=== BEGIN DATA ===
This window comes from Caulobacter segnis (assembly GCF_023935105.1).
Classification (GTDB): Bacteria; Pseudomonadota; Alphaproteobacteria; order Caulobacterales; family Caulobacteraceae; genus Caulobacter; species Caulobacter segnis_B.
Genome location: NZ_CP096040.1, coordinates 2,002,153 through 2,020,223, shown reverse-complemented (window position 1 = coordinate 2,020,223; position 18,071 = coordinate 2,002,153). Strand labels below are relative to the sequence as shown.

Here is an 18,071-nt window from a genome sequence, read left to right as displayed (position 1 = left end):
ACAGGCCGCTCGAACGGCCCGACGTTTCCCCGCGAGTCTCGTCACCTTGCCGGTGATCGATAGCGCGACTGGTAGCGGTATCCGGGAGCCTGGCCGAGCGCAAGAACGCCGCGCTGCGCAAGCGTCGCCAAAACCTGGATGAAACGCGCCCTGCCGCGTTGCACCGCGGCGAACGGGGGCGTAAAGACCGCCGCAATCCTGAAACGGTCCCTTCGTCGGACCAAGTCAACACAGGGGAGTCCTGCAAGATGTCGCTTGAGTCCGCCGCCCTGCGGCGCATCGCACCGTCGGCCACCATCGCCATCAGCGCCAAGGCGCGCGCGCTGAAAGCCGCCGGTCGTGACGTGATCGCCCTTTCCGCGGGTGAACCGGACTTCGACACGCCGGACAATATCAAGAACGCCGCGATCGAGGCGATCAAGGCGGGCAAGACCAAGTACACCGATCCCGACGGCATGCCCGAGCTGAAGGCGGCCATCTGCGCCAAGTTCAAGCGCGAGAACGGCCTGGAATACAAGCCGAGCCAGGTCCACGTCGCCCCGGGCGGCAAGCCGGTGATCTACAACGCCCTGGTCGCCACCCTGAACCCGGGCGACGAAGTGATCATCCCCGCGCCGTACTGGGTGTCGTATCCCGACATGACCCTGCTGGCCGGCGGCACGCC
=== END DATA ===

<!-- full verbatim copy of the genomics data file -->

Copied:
This window comes from Caulobacter segnis (assembly GCF_023935105.1).
Classification (GTDB): Bacteria; Pseudomonadota; Alphaproteobacteria; order Caulobacterales; family Caulobacteraceae; genus Caulobacter; species Caulobacter segnis_B.
Genome location: NZ_CP096040.1, coordinates 2,002,153 through 2,020,223, shown reverse-complemented (window position 1 = coordinate 2,020,223; position 18,071 = coordinate 2,002,153). Strand labels below are relative to the sequence as shown.

Here is an 18,071-nt window from a genome sequence, read left to right as displayed (position 1 = left end):
ACAGGCCGCTCGAACGGCCCGACGTTTCCCCGCGAGTCTCGTCACCTTGCCGGTGATCGATAGCGCGACTGGTAGCGGTATCCGGGAGCCTGGCCGAGCGCAAGAACGCCGCGCTGCGCAAGCGTCGCCAAAACCTGGATGAAACGCGCCCTGCCGCGTTGCACCGCGGCGAACGGGGGCGTAAAGACCGCCGCAATCCTGAAACGGTCCCTTCGTCGGACCAAGTCAACACAGGGGAGTCCTGCAAGATGTCGCTTGAGTCCGCCGCCCTGCGGCGCATCGCACCGTCGGCCACCATCGCCATCAGCGCCAAGGCGCGCGCGCTGAAAGCCGCCGGTCGTGACGTGATCGCCCTTTCCGCGGGTGAACCGGACTTCGACACGCCGGACAATATCAAGAACGCCGCGATCGAGGCGATCAAGGCGGGCAAGACCAAGTACACCGATCCCGACGGCATGCCCGAGCTGAAGGCGGCCATCTGCGCCAAGTTCAAGCGCGAGAACGGCCTGGAATACAAGCCGAGCCAGGTCCACGTCGCCCCGGGCGGCAAGCCGGTGATCTACAACGCCCTGGTCGCCACCCTGAACCCGGGCGACGAAGTGATCATCCCCGCGCCGTACTGGGTGTCGTATCCCGACATGACCCTGCTGGCCGGCGGCACGCC